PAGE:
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Brikka vs Cona D

Postby kbuzbee on Thu Feb 02, 2006 6:53 pm

Hi all, I'm not sure if there is even any interest in this topic but it's on my mind and I know there is a lot of great experience out here, so I'll ask:

I have a Cona D I brew my wife's coffee in. It does a great job but it's fragile and occasionally stalls out. I was wondering how you good folks would compare (mostly the quality of the coffee produced) a Brikka Moka pot to a Cona Vac pot?? Extraction? Sediment? Smooth/sweet/bitter?? Just based on the coffee, which would you choose?? I understand many brewing techniques do not compare to each other well (How would I compare my Europiccola to the Cona??? They are too different) Is that the case with the Brikka and the Cona?? I expect the strength of the coffee produced in the Brikka will be too intense for her and I will wind up adding hot water to dilute it.

Thanks for your thoughts, (I did a search looking for this and didn't find anything but if this has been discussed, my apologies and please provide the link!)

Ken

(and apologies for the dup from CG but it hasn't gotten any traction there)
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Postby luca on Thu Feb 02, 2006 7:39 pm

There really isn't any comparison; both will brew at very different temperatures. Personally, I haven't used moka pots for ages because I feel that they tend to burn most beans. By contrast, vac pots tend to extract brighter flavours by virtue of the lower temperatures. It may be that a really light roast Brazilian would perform very well in a moka pot, but the same thing would be unbearable in a vac pot. I seem to remember moka pots producing a richer extraction.

... I'm sure others will chime in.
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Postby kbuzbee on Sat Feb 04, 2006 9:39 am

Thanks for the input, Luca. Kinda suspected that...

Apparently, no one else has compared these two traditional styles. Someday I may try a Moka pot. Right now I'm learning the ins and outs of the Aeropress. Interesting device. I've gotten several very good cups from it.

Ken
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Postby NewEnglandCliff on Sat Feb 04, 2006 11:34 am

The Brikka's a fun little device to brew with, having the little gizmo that produces "crema". The crema it's advertised as creating is pathetic, but it's fun watching and listening to it try. It can be tricky to brew in this pot without coffee gushing over in the final climactic brewing moment, but getting it right is part of the fun. Most Italian families actually use this kind of brewer (most without the crema gizmo) in their homes. It makes a more bitter cup, and you could call it rich. There's really no sediment. I used to frequently brew with it and enjoyed it. It seemed to produce a more caffeinated kick than other brewing methods, so I layed off. I recommend buying one just for kicks, especially if you can get a good deal on one in a department store in Italy, or on eBay.

Still, having said all that, and since you're asking about the quality differences between the two brewers, I recommend the Cona for your girlfriend. You're looking at two completely different beverages here. Or go with a french press or something similar like the Evo. They're not as fragile and won't stall. These will all make a fine cup of coffee.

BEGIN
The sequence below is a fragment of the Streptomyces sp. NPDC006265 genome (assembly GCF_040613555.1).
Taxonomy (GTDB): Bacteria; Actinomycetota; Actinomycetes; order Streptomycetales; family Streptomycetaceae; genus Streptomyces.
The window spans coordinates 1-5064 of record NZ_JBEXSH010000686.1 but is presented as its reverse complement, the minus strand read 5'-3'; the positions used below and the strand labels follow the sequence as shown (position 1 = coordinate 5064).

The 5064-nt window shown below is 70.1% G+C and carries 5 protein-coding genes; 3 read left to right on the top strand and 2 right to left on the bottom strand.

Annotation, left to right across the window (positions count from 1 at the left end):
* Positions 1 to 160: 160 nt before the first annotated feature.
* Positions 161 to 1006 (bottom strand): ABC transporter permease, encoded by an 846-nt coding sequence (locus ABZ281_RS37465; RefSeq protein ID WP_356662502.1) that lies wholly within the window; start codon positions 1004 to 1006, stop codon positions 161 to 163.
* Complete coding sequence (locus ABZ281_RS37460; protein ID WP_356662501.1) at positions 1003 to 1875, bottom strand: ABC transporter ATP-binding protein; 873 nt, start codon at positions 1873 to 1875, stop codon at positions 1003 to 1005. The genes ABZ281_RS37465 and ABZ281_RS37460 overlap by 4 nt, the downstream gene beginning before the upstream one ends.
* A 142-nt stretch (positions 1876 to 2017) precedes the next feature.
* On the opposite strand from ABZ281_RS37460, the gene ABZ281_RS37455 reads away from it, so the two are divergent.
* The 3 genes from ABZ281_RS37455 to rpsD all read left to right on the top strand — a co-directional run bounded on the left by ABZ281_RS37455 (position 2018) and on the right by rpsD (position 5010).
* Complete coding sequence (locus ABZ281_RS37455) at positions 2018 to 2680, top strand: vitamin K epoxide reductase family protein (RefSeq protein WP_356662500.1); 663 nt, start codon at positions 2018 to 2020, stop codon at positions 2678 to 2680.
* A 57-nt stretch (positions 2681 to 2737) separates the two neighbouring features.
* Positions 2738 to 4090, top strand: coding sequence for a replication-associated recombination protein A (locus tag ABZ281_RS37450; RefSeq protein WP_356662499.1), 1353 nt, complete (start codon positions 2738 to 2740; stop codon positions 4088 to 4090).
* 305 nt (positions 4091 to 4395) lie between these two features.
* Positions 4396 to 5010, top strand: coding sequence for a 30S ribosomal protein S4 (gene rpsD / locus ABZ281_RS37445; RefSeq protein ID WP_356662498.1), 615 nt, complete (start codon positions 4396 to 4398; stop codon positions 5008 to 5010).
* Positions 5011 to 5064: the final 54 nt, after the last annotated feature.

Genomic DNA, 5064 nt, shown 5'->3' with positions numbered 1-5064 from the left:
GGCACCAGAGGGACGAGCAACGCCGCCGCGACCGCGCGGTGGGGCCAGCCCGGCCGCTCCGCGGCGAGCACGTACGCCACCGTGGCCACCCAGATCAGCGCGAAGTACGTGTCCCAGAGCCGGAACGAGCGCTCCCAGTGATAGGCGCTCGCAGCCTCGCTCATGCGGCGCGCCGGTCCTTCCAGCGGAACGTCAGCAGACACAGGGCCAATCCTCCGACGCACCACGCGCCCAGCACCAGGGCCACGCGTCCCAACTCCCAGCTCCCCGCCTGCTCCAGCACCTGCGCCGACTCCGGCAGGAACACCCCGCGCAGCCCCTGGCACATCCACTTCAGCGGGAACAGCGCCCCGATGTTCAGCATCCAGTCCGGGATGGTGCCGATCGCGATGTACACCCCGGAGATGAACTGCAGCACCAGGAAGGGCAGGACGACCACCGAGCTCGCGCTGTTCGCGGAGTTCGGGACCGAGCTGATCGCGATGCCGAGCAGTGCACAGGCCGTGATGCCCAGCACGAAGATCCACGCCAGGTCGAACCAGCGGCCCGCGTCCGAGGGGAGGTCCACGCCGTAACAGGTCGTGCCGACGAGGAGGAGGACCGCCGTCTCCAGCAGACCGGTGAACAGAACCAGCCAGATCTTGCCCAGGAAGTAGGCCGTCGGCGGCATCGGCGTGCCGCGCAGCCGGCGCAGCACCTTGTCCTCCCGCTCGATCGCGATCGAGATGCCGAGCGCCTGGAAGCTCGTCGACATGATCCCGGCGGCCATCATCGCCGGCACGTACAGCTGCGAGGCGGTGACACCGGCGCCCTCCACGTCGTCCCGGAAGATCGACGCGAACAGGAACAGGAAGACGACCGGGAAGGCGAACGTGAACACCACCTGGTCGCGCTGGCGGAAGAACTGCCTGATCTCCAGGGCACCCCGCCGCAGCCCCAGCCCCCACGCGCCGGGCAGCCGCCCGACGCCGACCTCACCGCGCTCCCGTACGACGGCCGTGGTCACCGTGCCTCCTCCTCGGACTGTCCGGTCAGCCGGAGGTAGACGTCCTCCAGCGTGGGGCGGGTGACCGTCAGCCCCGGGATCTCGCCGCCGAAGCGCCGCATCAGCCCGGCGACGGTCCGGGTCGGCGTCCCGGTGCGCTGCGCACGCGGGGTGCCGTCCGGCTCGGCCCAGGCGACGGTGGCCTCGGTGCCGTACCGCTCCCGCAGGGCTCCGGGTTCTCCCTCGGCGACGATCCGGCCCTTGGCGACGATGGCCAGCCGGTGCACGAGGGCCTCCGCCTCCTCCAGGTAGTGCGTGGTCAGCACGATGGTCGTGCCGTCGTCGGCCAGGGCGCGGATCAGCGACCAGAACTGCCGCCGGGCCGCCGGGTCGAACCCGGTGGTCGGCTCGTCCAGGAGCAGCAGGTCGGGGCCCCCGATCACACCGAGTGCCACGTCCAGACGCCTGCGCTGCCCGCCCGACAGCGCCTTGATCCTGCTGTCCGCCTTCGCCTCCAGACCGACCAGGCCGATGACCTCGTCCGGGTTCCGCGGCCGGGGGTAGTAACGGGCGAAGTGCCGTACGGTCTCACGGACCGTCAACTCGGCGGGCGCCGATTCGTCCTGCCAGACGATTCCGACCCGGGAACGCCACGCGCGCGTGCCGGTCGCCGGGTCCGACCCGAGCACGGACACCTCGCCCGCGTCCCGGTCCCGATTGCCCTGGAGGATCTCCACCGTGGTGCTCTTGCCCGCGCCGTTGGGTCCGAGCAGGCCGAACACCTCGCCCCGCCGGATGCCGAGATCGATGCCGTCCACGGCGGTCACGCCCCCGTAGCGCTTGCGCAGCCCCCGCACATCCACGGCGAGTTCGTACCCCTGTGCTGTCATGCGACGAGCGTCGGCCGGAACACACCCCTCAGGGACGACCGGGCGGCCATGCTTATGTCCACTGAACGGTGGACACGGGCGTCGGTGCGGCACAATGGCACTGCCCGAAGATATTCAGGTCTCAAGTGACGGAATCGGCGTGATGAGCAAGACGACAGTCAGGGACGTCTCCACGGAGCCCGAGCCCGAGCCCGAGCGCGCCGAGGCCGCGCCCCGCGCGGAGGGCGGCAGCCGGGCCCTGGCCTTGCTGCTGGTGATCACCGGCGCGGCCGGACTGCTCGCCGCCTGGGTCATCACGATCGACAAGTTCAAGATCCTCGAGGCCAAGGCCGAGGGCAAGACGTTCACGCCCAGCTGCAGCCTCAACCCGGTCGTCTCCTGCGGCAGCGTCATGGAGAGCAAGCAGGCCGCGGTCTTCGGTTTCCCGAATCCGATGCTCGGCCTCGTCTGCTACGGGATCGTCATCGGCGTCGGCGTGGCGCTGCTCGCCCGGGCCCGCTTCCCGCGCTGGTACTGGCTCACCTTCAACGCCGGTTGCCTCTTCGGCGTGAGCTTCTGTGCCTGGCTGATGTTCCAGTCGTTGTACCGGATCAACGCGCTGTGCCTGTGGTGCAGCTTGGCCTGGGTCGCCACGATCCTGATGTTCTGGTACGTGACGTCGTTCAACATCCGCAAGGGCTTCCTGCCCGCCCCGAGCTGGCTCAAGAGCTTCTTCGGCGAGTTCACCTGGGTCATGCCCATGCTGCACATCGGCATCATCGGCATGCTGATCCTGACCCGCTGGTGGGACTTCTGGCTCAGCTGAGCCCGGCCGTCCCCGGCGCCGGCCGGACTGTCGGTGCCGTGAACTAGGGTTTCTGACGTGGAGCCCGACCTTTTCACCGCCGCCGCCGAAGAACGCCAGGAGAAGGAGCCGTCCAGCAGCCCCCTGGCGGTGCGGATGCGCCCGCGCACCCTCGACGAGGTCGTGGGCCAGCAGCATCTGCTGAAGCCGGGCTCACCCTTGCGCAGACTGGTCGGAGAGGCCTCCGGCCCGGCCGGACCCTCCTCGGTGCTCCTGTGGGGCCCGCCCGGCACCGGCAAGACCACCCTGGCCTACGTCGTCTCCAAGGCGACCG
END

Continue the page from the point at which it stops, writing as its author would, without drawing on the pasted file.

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Postby kbuzbee on Sat Feb 04, 2006 6:26 pm

Thanks NEC, I'll keep an eye out. It sound like fun. I guess the thing I read about it I didn't really care for was the advice that said you should use it every day for good results. I doubt it would ever be more than a novelty for me. I enjoy my La Pavoni too much!

Ken
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Postby NewEnglandCliff on Sat Feb 04, 2006 7:07 pm

I don't see any reason why they'd have that advice, unless by "good results" they mean more use of their product and therefore less use of competitors' products, plus more exposure for them when others see you use it. I suppose Bialetti would view that as good results.
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Postby kbuzbee on Sun Feb 05, 2006 11:10 am

NewEnglandCliff wrote:I don't see any reason why they'd have that advice, unless by "good results" they mean more use of their product and therefore less use of competitors' products, plus more exposure for them when others see you use it. I suppose Bialetti would view that as good results.


Perhaps. What they said was the flavor develops as the pot "seasons" and this needs to be kept "fresh". Allowing the pot to sit for periods lets the seasoning "sour" and scrubbing it off means reseasoning. Does this in any way "hold water"??

Thanks!!

Ken
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Postby NewEnglandCliff on Sun Feb 05, 2006 2:09 pm

Yes, that does hold some water. Calling it fresh is reaching, but having older coffee oils and residue dried onto it would be less fresh. One things certain and that's that the internal parts are very difficult to access and clean. Soaking in cleaner is really required.
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Postby kbuzbee on Sun Feb 05, 2006 6:30 pm

NewEnglandCliff wrote:Yes, that does hold some water. Calling it fresh is reaching, but having older coffee oils and residue dried onto it would be less fresh. One things certain and that's that the internal parts are very difficult to access and clean. Soaking in cleaner is really required.


Interesting because the things I've been reading say to never ever do that. Just rinse it out with hot water and let it dry. No soap. You always hear that about cooking in cast iron as well and that is exactly what I do. No soap, ever.

Ken
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